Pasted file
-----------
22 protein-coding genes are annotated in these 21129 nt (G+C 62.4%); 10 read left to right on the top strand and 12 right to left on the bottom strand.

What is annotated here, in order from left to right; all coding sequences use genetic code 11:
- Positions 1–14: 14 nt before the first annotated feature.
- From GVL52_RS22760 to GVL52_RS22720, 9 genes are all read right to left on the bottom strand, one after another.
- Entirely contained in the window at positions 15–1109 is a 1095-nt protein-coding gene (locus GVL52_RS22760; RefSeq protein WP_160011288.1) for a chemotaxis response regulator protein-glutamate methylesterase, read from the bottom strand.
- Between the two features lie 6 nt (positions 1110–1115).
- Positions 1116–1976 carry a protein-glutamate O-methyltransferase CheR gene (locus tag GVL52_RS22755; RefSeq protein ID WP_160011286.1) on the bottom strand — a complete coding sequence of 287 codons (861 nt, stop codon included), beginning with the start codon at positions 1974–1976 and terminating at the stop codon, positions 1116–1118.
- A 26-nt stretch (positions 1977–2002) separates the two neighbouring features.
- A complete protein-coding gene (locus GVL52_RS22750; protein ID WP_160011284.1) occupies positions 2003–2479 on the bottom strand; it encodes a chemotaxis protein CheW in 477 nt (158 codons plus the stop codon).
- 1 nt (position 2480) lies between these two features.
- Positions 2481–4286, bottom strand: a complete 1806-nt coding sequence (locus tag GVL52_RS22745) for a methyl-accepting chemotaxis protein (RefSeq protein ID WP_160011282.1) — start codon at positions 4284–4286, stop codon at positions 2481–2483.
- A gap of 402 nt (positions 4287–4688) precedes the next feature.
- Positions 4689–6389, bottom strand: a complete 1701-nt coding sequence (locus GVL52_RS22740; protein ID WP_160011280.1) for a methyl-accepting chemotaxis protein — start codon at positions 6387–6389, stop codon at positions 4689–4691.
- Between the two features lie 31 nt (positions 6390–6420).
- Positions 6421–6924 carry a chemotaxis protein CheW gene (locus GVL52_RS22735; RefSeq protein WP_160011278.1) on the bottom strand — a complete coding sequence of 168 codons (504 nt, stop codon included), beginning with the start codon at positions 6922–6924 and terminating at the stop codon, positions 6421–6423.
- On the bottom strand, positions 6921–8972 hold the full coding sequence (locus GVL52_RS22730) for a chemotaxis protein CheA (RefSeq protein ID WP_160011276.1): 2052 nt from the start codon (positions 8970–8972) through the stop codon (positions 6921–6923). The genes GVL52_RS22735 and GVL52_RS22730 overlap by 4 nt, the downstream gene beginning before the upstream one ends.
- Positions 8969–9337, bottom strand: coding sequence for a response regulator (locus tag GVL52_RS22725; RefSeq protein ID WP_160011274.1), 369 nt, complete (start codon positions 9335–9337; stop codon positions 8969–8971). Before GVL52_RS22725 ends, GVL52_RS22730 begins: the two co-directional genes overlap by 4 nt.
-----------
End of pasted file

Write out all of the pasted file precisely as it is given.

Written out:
22 protein-coding genes are annotated in these 21129 nt (G+C 62.4%); 10 read left to right on the top strand and 12 right to left on the bottom strand.

What is annotated here, in order from left to right; all coding sequences use genetic code 11:
- Positions 1–14: 14 nt before the first annotated feature.
- From GVL52_RS22760 to GVL52_RS22720, 9 genes are all read right to left on the bottom strand, one after another.
- Entirely contained in the window at positions 15–1109 is a 1095-nt protein-coding gene (locus GVL52_RS22760; RefSeq protein WP_160011288.1) for a chemotaxis response regulator protein-glutamate methylesterase, read from the bottom strand.
- Between the two features lie 6 nt (positions 1110–1115).
- Positions 1116–1976 carry a protein-glutamate O-methyltransferase CheR gene (locus tag GVL52_RS22755; RefSeq protein ID WP_160011286.1) on the bottom strand — a complete coding sequence of 287 codons (861 nt, stop codon included), beginning with the start codon at positions 1974–1976 and terminating at the stop codon, positions 1116–1118.
- A 26-nt stretch (positions 1977–2002) separates the two neighbouring features.
- A complete protein-coding gene (locus GVL52_RS22750; protein ID WP_160011284.1) occupies positions 2003–2479 on the bottom strand; it encodes a chemotaxis protein CheW in 477 nt (158 codons plus the stop codon).
- 1 nt (position 2480) lies between these two features.
- Positions 2481–4286, bottom strand: a complete 1806-nt coding sequence (locus tag GVL52_RS22745) for a methyl-accepting chemotaxis protein (RefSeq protein ID WP_160011282.1) — start codon at positions 4284–4286, stop codon at positions 2481–2483.
- A gap of 402 nt (positions 4287–4688) precedes the next feature.
- Positions 4689–6389, bottom strand: a complete 1701-nt coding sequence (locus GVL52_RS22740; protein ID WP_160011280.1) for a methyl-accepting chemotaxis protein — start codon at positions 6387–6389, stop codon at positions 4689–4691.
- Between the two features lie 31 nt (positions 6390–6420).
- Positions 6421–6924 carry a chemotaxis protein CheW gene (locus GVL52_RS22735; RefSeq protein WP_160011278.1) on the bottom strand — a complete coding sequence of 168 codons (504 nt, stop codon included), beginning with the start codon at positions 6922–6924 and terminating at the stop codon, positions 6421–6423.
- On the bottom strand, positions 6921–8972 hold the full coding sequence (locus GVL52_RS22730) for a chemotaxis protein CheA (RefSeq protein ID WP_160011276.1): 2052 nt from the start codon (positions 8970–8972) through the stop codon (positions 6921–6923). The genes GVL52_RS22735 and GVL52_RS22730 overlap by 4 nt, the downstream gene beginning before the upstream one ends.
- Positions 8969–9337, bottom strand: coding sequence for a response regulator (locus tag GVL52_RS22725; RefSeq protein ID WP_160011274.1), 369 nt, complete (start codon positions 9335–9337; stop codon positions 8969–8971). Before GVL52_RS22725 ends, GVL52_RS22730 begins: the two co-directional genes overlap by 4 nt.